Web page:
-------------------------------------------------------------------------------------------------------


Oracle8i Database Release 3 and Earlier

But what happens when we bind the ID input—when we issue SELECT * FROM t WHERE ID = :ID? Well, the answer depends on which release of Oracle Database is being used. With Oracle8i Database Release 3 and earlier, the optimizer will more or less "guess." It will not have any information about the WHERE ID = :ID clause. The information it has is 

  • ID has two values in the table: 1 and 99.

  • There are 50,000 records in the table.

And because ID has only two values, this old optimizer will guess that for any query on ID, about half of the table on average will be selected. And the database would come up with one plan, regardless of the inputs. In this case, it would likely do a full scan of the table.

Oracle9i Database and Oracle Database 10g

From Oracle9i Database Release 1 through Oracle Database 10g Release 2, Oracle Database will wait until the cursor is opened to do the actual optimization of the query—it will wait for the bind variable value to be supplied by the application before figuring out the right way to optimize the query. This is called bind variable peeking , when the optimizer first looks at the bind values and then optimizes the query. In this case, however, depending on which inputs are used to first run the query, the database will either choose a full scan or an index range scan plus table access by index rowid. And in Oracle9i Database Release 1 through Oracle Database 10g Release 2, that is the plan that will be used to execute the SELECT * FROM t WHERE ID = :ID query, regardless of the subsequent bind values, until the query is hard-parsed and optimized again.

I'll address what happens in Oracle Database 11g Release 1 in a minute, but first let's take a look at what is happening to the person whose scenario on Ask Tom inspired this discussion:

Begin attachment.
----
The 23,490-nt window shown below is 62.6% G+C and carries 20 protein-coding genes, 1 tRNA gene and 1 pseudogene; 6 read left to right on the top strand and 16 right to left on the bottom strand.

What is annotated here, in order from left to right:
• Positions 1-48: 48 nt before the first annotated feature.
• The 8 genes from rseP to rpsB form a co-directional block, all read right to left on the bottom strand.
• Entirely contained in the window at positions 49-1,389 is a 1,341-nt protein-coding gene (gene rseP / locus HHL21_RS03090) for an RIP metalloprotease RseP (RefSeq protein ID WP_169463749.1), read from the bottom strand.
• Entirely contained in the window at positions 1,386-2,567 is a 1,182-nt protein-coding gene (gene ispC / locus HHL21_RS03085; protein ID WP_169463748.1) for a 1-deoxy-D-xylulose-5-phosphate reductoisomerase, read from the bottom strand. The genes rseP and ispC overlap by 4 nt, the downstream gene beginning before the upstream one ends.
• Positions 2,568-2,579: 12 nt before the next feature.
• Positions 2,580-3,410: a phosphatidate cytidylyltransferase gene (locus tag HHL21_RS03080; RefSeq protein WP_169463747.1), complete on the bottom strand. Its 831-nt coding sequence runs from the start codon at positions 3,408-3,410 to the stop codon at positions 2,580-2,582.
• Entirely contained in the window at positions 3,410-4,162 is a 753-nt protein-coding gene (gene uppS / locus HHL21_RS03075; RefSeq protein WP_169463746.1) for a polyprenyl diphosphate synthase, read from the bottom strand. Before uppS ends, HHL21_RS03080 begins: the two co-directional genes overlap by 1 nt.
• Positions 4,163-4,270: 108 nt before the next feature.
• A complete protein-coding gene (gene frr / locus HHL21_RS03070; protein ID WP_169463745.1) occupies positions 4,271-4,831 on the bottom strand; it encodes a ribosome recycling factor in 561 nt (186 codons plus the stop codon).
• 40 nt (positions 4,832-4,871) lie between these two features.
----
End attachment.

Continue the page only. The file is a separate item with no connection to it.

1. Someone hard-parsed the query in question, and the inputs used resulted in "Plan A."

2. Plan A was the best plan for that person, given the inputs—it was the most efficient plan.

3. Later, someone else executed the same query. Using shared SQL, this person reused the plan generated by the other person (Plan A in No. 1), but the new bind variable inputs were different and the plan generated for No. 1 was not the best plan for these inputs. In fact, the plan was miserable for these new inputs.

4. The person in No. 3 turned on SQL_TRACE and executed the query with inputs from No. 3 again, but because SQL_TRACE was on, the query did not share the SQL. The query was hard-parsed—with the new inputs—and this resulted in a very different plan, "Plan B," and given these inputs, Plan B was much better than Plan A.

Using Oracle Database 10g Release 2, we can observe this easily. Consider the following:  

SQL> variable id number
SQL> set autotrace traceonly statistics
SQL> exec :id := 99
PL/SQL procedure successfully completed.

SQL> select * from t where id = :id;
50254 rows selected.

Statistics
----------------------------------
          
       4031  consistent gets
          
      50254  rows processed

So we started off with ID=99 as the bind, and the optimizer chose a full scan (you can prove that via TKPROF by looking at the row source operation if you wish; I did. . . .) Therefore, regardless of the bind value, the database will execute a full scan from now on. For example, 

SQL> exec :id : = 1
PL/SQL procedure successfully completed.

SQL> select * from t where id = :id;

Statistics
----------------------------------
         
        720  consistent gets
         
          1  rows processed

This result demonstrates that it was unlikely that an index range scan/table access by index rowid was executed. In such a case, we'd expect many fewer logical I/Os (consistent gets)—three or four against an index and one against the table. This result represents our "poorly performing query." Now we turn on SQL_TRACE to find the performance characteristics, and we observe 

SQL> alter session set sql_trace = true;
Session altered.

SQL> select * from t where id = :id;

Statistics